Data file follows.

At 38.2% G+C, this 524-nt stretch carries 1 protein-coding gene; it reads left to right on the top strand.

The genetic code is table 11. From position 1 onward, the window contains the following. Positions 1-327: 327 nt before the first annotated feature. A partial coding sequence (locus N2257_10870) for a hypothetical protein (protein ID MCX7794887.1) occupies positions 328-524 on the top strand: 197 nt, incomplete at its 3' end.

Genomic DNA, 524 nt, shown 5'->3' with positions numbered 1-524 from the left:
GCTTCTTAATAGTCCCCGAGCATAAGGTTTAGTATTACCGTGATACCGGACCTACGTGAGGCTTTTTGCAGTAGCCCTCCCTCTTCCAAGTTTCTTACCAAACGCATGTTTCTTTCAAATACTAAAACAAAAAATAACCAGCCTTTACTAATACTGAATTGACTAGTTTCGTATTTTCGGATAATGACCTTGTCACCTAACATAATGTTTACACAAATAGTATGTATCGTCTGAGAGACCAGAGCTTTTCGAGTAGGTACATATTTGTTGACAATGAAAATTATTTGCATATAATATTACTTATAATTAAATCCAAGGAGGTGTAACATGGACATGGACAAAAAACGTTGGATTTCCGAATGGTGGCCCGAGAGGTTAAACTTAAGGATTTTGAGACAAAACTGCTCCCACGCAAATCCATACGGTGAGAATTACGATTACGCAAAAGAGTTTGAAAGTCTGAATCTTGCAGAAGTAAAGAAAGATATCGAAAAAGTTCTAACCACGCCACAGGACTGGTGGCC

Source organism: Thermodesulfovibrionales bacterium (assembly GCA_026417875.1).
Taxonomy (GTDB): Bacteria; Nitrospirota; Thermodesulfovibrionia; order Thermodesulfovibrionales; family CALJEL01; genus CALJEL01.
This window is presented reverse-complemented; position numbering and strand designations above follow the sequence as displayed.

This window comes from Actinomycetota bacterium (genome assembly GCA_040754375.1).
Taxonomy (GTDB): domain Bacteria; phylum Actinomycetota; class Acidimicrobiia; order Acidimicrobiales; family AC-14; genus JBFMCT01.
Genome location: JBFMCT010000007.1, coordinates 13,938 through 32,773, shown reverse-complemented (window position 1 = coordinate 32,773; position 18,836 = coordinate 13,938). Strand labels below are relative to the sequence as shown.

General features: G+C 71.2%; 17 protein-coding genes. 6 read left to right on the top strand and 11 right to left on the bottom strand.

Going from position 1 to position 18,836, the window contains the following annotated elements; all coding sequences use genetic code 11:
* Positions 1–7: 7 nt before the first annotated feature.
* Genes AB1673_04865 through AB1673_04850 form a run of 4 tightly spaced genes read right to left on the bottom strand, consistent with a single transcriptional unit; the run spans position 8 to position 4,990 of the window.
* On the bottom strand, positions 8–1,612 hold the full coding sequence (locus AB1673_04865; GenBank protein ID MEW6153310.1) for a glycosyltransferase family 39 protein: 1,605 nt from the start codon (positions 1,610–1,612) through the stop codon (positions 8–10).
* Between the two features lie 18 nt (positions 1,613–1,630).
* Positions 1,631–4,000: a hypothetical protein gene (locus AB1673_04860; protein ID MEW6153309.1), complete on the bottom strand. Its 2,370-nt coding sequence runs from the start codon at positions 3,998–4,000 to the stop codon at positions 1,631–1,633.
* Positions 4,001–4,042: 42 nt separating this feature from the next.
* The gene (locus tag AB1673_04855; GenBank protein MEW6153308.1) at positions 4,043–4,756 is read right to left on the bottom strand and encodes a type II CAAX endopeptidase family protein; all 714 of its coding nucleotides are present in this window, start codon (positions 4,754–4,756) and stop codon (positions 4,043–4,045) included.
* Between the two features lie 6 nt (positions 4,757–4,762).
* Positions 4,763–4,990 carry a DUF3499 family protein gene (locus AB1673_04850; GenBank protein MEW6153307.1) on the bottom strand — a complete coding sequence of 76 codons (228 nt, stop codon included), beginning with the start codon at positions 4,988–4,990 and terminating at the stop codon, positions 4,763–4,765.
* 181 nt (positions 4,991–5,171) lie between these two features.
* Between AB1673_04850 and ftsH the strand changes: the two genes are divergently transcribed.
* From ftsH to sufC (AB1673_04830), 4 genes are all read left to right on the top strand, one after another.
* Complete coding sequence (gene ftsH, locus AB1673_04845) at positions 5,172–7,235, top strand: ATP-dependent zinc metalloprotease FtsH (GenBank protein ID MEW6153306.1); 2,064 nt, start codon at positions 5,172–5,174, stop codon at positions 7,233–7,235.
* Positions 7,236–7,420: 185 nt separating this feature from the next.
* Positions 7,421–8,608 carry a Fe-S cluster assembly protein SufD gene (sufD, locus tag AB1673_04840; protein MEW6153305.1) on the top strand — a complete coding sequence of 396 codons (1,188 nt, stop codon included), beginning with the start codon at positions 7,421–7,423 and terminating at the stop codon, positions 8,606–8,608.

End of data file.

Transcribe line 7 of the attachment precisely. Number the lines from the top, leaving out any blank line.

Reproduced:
This window is presented reverse-complemented; position numbering and strand designations above follow the sequence as displayed.